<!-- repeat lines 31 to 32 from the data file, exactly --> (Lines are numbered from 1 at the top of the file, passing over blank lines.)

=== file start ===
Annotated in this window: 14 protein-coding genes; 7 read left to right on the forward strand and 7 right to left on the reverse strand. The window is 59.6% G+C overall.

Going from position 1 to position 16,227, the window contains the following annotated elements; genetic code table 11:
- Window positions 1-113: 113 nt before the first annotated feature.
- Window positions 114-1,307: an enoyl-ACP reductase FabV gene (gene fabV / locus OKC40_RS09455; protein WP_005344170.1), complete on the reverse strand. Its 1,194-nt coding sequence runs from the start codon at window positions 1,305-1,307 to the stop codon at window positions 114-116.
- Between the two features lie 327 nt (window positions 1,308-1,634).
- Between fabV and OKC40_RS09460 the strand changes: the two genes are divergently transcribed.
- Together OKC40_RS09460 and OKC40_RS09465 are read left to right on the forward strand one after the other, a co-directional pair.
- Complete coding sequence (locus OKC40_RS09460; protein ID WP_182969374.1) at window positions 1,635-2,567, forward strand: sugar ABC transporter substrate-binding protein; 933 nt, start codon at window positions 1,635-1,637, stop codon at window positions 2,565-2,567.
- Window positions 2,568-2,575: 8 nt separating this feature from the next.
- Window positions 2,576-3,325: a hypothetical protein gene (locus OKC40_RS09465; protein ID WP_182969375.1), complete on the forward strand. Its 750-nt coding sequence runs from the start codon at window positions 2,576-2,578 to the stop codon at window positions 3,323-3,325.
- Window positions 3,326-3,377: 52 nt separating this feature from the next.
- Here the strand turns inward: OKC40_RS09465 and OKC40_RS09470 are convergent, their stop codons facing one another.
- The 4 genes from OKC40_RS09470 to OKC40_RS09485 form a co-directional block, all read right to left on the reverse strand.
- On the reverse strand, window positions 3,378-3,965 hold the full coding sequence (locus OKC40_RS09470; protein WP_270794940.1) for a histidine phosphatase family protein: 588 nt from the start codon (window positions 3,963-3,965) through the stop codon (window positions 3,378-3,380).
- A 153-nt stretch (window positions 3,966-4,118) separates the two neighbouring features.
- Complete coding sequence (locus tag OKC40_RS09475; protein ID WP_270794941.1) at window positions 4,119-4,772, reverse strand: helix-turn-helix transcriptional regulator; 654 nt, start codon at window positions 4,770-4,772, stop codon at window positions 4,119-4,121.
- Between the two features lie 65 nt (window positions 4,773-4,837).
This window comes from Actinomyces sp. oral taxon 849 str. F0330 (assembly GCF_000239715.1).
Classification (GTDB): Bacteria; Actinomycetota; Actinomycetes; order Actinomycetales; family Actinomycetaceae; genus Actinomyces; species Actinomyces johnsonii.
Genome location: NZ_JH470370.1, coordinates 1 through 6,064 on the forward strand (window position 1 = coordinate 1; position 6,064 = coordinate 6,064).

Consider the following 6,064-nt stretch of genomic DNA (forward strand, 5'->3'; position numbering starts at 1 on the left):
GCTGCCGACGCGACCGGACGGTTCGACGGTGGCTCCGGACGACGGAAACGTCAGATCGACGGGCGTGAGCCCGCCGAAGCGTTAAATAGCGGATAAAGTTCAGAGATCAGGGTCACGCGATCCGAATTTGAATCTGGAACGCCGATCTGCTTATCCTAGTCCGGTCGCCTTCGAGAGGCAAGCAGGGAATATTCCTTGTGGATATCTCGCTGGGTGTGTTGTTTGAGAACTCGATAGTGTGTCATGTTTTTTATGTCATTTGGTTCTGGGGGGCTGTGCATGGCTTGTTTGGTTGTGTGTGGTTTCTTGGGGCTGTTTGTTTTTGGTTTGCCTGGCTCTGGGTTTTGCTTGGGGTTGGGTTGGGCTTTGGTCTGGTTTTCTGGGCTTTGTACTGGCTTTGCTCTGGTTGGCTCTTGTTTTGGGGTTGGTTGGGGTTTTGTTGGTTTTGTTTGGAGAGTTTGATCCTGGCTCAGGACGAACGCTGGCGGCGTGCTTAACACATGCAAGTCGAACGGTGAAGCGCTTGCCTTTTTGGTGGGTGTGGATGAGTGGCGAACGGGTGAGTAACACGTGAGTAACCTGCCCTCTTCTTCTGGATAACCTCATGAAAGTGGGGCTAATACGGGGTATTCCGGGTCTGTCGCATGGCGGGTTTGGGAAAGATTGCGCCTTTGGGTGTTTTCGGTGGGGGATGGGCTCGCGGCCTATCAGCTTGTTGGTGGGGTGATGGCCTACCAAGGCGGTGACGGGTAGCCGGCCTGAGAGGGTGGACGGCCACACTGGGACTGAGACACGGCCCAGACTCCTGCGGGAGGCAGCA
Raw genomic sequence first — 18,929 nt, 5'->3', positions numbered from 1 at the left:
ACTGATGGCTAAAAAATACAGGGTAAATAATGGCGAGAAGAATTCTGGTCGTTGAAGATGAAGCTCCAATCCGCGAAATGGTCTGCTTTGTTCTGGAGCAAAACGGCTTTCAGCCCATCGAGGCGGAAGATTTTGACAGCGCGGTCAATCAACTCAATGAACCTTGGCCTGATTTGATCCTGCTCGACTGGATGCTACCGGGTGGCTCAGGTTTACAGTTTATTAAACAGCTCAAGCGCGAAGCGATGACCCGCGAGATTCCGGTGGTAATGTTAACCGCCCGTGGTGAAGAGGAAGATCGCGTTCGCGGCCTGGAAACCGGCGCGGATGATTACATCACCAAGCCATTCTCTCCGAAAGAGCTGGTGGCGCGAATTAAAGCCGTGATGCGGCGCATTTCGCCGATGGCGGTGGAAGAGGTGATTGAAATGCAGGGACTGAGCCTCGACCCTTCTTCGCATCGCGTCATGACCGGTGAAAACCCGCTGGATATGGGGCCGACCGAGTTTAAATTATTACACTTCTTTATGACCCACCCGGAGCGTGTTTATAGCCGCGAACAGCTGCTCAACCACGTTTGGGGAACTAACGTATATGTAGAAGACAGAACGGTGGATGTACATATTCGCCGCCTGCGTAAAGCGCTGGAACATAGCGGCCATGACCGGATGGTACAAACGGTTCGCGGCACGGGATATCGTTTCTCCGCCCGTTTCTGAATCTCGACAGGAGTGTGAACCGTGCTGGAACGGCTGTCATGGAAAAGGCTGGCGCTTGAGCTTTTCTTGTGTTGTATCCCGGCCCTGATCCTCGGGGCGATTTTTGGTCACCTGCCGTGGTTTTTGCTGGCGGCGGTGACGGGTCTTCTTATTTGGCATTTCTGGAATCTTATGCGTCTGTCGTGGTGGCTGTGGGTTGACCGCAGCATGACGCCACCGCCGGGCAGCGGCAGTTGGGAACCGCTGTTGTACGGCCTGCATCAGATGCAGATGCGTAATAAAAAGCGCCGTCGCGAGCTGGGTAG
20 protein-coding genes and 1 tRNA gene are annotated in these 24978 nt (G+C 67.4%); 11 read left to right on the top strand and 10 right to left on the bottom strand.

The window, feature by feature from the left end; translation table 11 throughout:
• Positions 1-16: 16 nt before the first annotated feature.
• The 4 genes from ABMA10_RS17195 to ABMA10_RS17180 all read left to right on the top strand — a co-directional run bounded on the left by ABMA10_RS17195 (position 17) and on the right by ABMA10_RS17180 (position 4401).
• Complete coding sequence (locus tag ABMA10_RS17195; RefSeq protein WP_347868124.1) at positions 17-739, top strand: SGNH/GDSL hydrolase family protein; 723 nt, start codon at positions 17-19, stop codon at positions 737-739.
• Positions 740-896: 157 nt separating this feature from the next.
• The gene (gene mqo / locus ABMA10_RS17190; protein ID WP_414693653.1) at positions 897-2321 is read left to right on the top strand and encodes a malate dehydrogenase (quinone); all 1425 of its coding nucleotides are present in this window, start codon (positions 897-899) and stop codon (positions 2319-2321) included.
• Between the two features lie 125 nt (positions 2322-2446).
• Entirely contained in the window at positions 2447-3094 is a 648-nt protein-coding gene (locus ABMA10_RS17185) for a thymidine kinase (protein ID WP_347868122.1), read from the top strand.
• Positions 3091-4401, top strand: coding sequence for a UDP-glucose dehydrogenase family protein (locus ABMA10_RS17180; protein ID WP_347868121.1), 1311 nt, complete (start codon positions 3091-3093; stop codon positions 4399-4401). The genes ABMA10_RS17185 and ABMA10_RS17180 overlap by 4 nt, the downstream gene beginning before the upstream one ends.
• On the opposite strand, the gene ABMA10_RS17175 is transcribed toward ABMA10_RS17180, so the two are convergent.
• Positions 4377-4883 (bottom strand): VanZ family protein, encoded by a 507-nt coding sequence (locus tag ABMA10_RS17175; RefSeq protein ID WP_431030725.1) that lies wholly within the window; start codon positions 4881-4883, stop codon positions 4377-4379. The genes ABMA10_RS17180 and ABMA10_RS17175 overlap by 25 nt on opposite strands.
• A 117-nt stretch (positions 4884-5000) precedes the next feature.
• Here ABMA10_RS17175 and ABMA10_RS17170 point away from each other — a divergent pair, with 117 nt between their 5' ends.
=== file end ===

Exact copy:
• The gene (gene mqo / locus ABMA10_RS17190; protein ID WP_414693653.1) at positions 897-2321 is read left to right on the top strand and encodes a malate dehydrogenase (quinone); all 1425 of its coding nucleotides are present in this window, start codon (positions 897-899) and stop codon (positions 2319-2321) included.
• Between the two features lie 125 nt (positions 2322-2446).